Well, then all the bells and whistles went off...I was made an appointment with their Cancer-Partnership, an appt. with my surgeon, which made no sense to either of us...she was as stymied at I, but she began to cry and say she was sorry over and over, me, I don't know what
      the radio graph had to say, be she as very upset.
      Then I picked, out of a series of pic's and bio's, an an Oncologist to take over my case. He in his perpetual wisdom decides to limit the ct scan chest, front only. A diagnosis is made: NSCLC,
      Adenocarcinoma. Also, don't mind my spelling, grammar, etc. Also we have chest wall tumors, plural effusion, also lymph node involvement. Oh, and note finish chemo cycle and discontinue.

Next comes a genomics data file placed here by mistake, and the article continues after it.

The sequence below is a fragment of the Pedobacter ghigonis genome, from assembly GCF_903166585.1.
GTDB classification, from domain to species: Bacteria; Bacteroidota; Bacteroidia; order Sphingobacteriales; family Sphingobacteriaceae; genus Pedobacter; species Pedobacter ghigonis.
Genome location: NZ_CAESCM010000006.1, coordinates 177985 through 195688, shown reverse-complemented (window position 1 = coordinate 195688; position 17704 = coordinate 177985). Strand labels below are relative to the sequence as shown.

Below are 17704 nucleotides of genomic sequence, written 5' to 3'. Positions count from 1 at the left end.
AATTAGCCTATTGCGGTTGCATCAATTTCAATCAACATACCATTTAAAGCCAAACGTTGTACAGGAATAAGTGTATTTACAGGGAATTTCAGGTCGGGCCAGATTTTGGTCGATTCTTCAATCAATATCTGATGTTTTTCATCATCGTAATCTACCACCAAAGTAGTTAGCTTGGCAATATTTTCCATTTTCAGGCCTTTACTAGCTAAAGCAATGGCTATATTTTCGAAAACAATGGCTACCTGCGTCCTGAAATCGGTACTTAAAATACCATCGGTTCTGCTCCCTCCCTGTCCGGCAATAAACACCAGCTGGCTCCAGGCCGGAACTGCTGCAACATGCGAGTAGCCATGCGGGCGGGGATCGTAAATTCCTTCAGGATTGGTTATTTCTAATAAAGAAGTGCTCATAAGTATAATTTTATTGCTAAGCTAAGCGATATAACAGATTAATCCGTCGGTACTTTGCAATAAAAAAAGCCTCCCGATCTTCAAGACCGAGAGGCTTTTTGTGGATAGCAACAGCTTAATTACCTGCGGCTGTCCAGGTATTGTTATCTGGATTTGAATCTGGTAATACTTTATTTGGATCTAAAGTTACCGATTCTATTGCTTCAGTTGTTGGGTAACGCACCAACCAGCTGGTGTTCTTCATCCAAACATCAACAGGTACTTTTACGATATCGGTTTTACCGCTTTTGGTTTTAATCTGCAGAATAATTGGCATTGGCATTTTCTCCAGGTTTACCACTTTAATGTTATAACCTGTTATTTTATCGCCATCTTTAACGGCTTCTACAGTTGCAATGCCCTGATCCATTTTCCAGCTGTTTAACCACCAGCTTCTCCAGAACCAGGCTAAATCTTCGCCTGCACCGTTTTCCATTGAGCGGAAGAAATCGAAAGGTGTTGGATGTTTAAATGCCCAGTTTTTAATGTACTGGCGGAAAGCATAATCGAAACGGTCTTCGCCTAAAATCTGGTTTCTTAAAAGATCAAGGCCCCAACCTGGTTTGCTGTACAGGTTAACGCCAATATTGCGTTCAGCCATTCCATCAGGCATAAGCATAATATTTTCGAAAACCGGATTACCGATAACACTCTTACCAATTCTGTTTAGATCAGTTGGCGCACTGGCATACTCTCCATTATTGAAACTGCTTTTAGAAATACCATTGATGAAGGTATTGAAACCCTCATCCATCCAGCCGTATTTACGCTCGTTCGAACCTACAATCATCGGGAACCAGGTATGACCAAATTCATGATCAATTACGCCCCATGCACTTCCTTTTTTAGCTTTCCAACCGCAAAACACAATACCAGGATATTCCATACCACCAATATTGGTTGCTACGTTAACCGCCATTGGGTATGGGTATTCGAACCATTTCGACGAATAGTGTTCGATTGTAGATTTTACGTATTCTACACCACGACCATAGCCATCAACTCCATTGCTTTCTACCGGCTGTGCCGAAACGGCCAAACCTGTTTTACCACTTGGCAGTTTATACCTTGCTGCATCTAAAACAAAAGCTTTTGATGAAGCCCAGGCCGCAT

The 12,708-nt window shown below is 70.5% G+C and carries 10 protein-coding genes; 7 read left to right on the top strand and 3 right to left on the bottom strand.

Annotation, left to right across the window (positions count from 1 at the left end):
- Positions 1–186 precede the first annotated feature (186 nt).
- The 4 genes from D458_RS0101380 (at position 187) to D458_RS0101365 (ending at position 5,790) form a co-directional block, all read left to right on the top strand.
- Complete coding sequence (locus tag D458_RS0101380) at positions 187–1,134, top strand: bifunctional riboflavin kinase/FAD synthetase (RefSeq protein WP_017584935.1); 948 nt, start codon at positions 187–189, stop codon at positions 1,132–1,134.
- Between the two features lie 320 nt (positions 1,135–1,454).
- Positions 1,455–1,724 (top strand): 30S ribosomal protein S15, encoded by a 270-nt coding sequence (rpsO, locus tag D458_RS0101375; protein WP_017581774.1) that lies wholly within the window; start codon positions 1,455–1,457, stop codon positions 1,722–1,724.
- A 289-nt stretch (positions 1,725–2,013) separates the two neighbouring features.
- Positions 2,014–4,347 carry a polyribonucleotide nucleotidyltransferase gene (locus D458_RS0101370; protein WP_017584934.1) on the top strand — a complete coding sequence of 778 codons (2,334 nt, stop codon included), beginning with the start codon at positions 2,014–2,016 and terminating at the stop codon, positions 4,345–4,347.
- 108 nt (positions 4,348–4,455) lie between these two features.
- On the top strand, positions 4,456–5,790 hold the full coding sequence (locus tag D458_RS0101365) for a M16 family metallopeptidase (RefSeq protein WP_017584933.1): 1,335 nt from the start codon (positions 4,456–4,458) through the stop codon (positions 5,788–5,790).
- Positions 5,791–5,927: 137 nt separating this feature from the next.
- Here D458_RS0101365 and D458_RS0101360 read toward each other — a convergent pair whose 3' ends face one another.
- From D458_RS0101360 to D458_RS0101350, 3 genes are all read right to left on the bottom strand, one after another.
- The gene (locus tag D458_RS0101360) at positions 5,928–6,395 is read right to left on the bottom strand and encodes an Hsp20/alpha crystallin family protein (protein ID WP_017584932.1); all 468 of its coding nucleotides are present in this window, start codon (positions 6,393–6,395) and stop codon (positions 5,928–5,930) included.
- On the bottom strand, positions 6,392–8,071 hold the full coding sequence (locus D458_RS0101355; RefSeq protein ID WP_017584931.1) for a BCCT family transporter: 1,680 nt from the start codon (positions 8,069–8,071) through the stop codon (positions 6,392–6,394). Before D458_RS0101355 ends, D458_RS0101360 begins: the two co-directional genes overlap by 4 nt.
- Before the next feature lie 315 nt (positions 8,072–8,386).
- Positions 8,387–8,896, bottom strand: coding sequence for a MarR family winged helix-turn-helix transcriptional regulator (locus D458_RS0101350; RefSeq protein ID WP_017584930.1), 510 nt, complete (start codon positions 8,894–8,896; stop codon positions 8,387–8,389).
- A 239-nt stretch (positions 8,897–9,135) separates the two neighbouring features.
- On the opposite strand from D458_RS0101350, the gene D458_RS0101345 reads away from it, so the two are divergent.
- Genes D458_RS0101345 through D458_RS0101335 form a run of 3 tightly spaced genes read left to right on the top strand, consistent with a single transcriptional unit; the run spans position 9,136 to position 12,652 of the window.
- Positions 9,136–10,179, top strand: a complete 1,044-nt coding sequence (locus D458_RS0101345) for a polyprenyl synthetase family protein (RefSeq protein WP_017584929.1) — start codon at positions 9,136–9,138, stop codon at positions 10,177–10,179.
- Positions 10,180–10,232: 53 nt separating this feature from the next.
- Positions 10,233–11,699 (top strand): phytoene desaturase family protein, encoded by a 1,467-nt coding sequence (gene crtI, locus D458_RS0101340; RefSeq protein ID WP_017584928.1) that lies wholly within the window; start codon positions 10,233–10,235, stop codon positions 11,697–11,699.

Not a word was discussed with me.

      Well, I got over here November forth and was seeing my primary within days. I had and appointment right away with Mandy. SHE is had me in yesterday for both oral and injection contrast dye Barium to drink and iodine for my veins. She checked over my chest, abdomen and pelvis. That's someone who wants to get to the bottoms of things.

      I have until the 29th and I have an appointment to go over the results area of concern, over area of concern, which by the was I have never been offered before.

      YOU ALL HAVE BEEN A GREAT, PATIENT READERS. I KNOW I WAS ALL OVER THE PLACE

      over 3 years ago
    • Paulag1957's Avatar
      Paulag1957

      I have never had a pet scan-will be 6 years in may-non small cell lung cancer-always had ct scans-I feel this is odd-comments appreciated

      over 3 years ago